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4. A completely healed intricate design.

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5. An African model poses with her tribal scarification.

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6. An old skull logo eight years after it was cut into this man’s flesh.

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7. Scarred sternum.

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8. Scar tissue.

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9. Scar by numbers.

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10. A perfectly healed design.

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11. This octopus has left its mark.

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12. Hand prints on her heart and ribs.

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13. Scarface. (Had to be said)

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14. Wishing on a dandelion.

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15. “The story of your life, your scars are.”

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16. Finding peace within.

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10 Crazy Tattoo Laws From Around The World!

 39244Countries create certain rules and regulations to oversee the tattoo industry.Here are 10 of the craziest tattoo laws from around the world!

 

1) Denmark 
Since 1966 it has been illegal to tattoo someones hands, head and neck on Danish soil!!

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Those hands weren’t tattooed in Denmark!

 

2) Ireland

While Ireland has no specific tattoo legislation, most tattoo shops won’t tattoo under 18, but some tattoo shops have been know to tattoo people as young as 14 with parents consent.

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 Tattooed children

 

3) Dubai

Tattooing in Dubai is completely illegal and ink usually has to be covered in public… at least your awesome back piece won’t get sun damage…

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Dubai Tattoo Law

 

4) Georgia, U.S

If you live in Georgia and want some permanent make up then there is bad news for you –  the state has ruled that it is unlawful to tattoo within an inch of the eye socket. You can kiss that permanent eyeliner goodbye!

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Georgia Tattoo Law

 

5) Iowa, U.S

The age limit for getting a tattoo in Iowa is 18, but if you’re truly desperate for some ink there is a way around it; marriage. Yep, married under 18 year-olds are free to get their tattoo game on.

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These kids clearly just want some awesome ink!!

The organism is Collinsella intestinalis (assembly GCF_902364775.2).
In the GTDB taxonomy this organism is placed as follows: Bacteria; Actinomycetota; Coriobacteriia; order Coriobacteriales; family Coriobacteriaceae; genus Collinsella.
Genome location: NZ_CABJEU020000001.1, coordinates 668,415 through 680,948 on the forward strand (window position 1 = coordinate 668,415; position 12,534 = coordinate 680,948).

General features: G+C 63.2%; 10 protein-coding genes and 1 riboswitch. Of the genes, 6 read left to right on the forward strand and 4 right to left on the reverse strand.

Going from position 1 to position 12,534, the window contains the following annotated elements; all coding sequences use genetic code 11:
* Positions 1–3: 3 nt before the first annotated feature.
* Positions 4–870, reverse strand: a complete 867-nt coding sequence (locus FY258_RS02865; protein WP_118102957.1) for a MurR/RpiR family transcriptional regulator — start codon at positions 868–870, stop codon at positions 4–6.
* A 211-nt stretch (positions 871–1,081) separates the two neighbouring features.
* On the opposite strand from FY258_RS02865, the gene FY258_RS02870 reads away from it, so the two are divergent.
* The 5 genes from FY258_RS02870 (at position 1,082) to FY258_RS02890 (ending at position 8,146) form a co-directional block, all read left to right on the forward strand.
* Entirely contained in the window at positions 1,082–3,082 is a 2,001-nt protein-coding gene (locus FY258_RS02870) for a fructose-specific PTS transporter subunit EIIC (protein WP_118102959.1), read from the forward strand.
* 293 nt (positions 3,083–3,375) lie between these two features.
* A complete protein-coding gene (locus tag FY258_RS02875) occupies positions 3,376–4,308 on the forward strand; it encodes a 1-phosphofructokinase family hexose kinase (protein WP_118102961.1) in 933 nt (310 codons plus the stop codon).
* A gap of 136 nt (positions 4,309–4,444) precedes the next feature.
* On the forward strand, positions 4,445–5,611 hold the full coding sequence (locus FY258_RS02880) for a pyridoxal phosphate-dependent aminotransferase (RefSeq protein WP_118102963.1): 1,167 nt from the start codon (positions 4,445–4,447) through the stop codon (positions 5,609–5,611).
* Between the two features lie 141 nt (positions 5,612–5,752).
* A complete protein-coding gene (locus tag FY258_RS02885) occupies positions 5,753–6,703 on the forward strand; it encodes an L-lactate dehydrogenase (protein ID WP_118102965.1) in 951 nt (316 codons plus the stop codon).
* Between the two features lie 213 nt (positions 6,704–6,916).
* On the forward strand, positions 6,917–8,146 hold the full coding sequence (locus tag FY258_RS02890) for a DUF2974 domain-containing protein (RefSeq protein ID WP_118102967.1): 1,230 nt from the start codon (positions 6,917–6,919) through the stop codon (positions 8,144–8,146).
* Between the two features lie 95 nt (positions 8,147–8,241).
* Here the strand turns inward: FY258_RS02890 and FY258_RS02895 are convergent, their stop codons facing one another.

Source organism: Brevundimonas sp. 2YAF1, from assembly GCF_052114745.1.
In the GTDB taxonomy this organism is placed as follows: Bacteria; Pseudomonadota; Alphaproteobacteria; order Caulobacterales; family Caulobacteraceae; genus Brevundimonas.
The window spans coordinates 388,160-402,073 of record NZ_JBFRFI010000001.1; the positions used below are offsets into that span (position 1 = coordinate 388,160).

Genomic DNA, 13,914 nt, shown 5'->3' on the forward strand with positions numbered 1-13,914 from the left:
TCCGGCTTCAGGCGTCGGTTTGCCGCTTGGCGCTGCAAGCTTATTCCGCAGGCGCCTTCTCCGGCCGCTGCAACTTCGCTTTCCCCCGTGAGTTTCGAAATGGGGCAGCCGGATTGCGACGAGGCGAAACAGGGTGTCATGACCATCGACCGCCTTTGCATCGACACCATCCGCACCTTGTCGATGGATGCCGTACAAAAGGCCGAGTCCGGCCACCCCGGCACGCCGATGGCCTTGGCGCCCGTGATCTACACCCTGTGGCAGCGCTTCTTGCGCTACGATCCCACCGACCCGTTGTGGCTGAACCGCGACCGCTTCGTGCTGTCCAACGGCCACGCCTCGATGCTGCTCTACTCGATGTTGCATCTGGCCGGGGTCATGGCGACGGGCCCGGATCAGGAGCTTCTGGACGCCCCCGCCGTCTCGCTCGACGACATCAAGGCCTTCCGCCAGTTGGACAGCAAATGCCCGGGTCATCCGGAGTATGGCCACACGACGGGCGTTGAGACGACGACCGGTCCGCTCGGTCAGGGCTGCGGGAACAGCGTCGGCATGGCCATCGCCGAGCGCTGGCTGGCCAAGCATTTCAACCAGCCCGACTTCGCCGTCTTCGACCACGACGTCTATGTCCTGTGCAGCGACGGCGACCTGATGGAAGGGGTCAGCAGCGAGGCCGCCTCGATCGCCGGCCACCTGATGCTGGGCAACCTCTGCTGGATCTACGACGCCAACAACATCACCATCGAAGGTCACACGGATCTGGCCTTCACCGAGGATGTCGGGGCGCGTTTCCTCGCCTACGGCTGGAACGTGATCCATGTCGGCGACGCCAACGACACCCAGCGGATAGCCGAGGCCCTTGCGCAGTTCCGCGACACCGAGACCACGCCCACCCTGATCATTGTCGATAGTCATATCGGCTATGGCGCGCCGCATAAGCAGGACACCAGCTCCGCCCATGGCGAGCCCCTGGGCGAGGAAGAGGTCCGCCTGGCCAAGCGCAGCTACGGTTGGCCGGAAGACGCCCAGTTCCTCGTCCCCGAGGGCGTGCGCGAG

6) Finland 

Much like Iowa, Finland has a loop hole to get tattooed under 18, all you need is a permit! How you get such a permit you will have to find out for yourselves.

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Finland Tattoo Law 18+

 

7) Hawaii 

If you live in Hawaii and want a behind ear or eyelid tattoo, you are more than welcome to go get one! This happens only under the supervision of a registered physician, though. Hawaiian doctors just love some good tattooing!!

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Hawaii Tattoo Law, “Good Nite” tattoos on eyelids

 

8) Netherlands 

16 year-olds in the Netherlands are free to get tattooed as long as they have parents consent. That consent however has to be provided in written form and the tattoo shop has to keep it locked in a file for 10 years!

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Netherlands Tattoo Law

 

9) Iran 

Tattooing in Iran is legal, but is challenged by Islamic laws and people with tattoos have been known to get arrested and fined for showing their body art.

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Islamic Tattoo Law

 

10) Adelaide, Australia

A recent law in Adelaide has seen members of motorcycle clubs and their associates banned from operating tattoo parlous!

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Adelaide Tattoo Law

Tattoo Sanitation

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Sanitation

  •  Can I get infectious diseases from tattoo needles?
  •  What to look for in a sanitary shop environment?
  •  Can I get AIDS from tattooing?
  •  Can my tattoos get infected?
  •  How to look for sterilization?
  •  Are there any medical conditions that will preclude me from getting a tattoo?
  •  Should I get a vaccination shot against hepatitis?

Can I get infectious diseases from tattoo needles?

There has been some concern recently regarding transmittable diseases (particularly Hepatitis-B and AIDS [HIV]) and tattoo shops. Just as in a dentist’s office, as long as the area is strictly sanitized, your chances for infection will be greatly reduced.

Note: If you plan on getting lots of body art (pierces or tattoos), you should seriously consider getting immunized against Hepatitis-B. Hep-B is a much more serious concern than HIV as the virus is much more virulent and easier to catch.

What to look for in a sanitary shop environment